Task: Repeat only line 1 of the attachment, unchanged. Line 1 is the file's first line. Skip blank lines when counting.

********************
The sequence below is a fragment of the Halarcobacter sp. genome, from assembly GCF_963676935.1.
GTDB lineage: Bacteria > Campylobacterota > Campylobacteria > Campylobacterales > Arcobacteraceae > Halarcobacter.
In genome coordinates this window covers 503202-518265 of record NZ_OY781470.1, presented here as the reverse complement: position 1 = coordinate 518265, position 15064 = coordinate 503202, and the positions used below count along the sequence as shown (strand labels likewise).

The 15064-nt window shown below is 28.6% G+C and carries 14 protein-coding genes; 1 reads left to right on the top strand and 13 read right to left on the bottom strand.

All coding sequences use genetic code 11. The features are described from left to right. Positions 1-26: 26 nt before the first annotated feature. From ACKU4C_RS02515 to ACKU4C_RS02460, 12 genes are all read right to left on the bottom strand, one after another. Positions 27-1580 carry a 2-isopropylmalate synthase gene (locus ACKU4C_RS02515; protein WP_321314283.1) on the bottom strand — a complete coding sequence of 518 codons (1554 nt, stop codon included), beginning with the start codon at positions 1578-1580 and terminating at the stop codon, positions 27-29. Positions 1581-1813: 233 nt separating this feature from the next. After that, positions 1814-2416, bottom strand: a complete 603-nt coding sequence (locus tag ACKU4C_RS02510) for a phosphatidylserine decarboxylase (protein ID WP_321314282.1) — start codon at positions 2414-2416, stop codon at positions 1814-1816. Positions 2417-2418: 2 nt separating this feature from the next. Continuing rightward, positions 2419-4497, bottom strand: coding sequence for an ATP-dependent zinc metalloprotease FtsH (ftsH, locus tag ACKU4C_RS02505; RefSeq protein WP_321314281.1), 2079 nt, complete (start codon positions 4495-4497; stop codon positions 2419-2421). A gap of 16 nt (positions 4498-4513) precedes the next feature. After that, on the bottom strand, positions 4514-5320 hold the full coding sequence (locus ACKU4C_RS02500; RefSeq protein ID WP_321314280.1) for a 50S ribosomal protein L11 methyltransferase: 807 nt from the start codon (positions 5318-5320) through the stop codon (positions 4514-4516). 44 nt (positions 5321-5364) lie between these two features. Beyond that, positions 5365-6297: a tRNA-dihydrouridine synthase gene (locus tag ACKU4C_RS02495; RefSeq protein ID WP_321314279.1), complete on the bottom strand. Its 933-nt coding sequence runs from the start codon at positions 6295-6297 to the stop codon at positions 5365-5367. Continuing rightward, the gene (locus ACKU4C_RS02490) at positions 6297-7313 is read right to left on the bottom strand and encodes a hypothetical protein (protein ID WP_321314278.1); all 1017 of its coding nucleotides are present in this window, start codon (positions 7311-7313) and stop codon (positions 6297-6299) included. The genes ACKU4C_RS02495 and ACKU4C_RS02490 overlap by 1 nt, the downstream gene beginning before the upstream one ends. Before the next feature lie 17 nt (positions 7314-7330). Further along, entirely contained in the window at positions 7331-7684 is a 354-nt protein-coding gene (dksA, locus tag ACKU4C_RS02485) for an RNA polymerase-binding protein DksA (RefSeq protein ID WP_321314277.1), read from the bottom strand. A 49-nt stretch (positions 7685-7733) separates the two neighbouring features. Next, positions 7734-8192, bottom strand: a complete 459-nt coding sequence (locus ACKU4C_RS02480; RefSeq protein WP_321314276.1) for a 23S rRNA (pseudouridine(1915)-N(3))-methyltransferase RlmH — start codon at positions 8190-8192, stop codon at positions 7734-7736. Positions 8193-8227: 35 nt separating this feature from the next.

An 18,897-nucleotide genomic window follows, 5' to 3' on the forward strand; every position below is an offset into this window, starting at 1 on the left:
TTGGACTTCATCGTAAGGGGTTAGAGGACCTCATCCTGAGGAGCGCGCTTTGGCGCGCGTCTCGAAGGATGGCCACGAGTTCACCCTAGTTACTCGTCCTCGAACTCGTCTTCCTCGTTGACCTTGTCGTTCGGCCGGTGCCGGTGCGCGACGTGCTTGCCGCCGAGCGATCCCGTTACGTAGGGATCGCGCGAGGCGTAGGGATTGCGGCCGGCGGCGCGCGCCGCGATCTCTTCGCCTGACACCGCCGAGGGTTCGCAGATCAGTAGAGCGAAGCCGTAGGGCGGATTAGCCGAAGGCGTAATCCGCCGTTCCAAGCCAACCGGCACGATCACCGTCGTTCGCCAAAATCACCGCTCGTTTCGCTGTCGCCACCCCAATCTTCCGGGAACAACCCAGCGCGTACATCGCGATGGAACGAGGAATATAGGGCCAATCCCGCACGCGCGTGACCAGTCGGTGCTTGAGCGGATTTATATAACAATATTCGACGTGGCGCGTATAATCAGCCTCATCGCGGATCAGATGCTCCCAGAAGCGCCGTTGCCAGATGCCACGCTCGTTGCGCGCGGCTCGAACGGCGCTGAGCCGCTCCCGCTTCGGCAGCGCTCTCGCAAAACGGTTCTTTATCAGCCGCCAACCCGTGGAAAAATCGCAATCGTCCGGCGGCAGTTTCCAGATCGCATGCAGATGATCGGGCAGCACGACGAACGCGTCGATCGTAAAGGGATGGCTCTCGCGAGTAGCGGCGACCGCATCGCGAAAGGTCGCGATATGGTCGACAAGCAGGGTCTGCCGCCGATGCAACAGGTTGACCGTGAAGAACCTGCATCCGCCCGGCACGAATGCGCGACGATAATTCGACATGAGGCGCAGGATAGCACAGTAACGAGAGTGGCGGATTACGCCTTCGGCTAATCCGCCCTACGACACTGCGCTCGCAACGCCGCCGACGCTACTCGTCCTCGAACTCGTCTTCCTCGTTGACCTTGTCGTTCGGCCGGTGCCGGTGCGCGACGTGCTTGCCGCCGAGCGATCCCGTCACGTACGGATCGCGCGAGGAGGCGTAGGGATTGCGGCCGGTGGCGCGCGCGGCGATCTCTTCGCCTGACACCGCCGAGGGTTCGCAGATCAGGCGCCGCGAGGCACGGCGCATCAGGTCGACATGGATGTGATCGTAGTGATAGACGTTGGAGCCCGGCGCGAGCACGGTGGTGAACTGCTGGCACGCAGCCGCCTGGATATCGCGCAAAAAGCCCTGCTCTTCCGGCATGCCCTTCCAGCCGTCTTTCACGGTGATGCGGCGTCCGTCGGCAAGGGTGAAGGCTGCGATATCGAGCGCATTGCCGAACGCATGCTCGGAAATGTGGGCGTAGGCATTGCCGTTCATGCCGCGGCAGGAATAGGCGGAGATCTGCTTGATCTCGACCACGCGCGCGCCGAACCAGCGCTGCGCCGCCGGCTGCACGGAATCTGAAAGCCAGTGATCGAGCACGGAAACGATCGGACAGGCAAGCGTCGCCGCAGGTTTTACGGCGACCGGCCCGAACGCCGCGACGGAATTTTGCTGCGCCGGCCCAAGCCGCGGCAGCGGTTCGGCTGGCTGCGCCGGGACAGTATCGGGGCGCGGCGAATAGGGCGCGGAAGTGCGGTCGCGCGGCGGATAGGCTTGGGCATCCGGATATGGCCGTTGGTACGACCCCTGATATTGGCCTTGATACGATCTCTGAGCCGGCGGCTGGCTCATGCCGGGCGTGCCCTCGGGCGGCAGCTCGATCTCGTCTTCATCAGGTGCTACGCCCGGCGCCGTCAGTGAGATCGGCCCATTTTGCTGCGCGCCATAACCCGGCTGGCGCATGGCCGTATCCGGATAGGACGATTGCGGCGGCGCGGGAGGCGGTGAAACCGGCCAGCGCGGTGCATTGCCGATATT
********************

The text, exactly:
The sequence below is a fragment of the Halarcobacter sp. genome, from assembly GCF_963676935.1.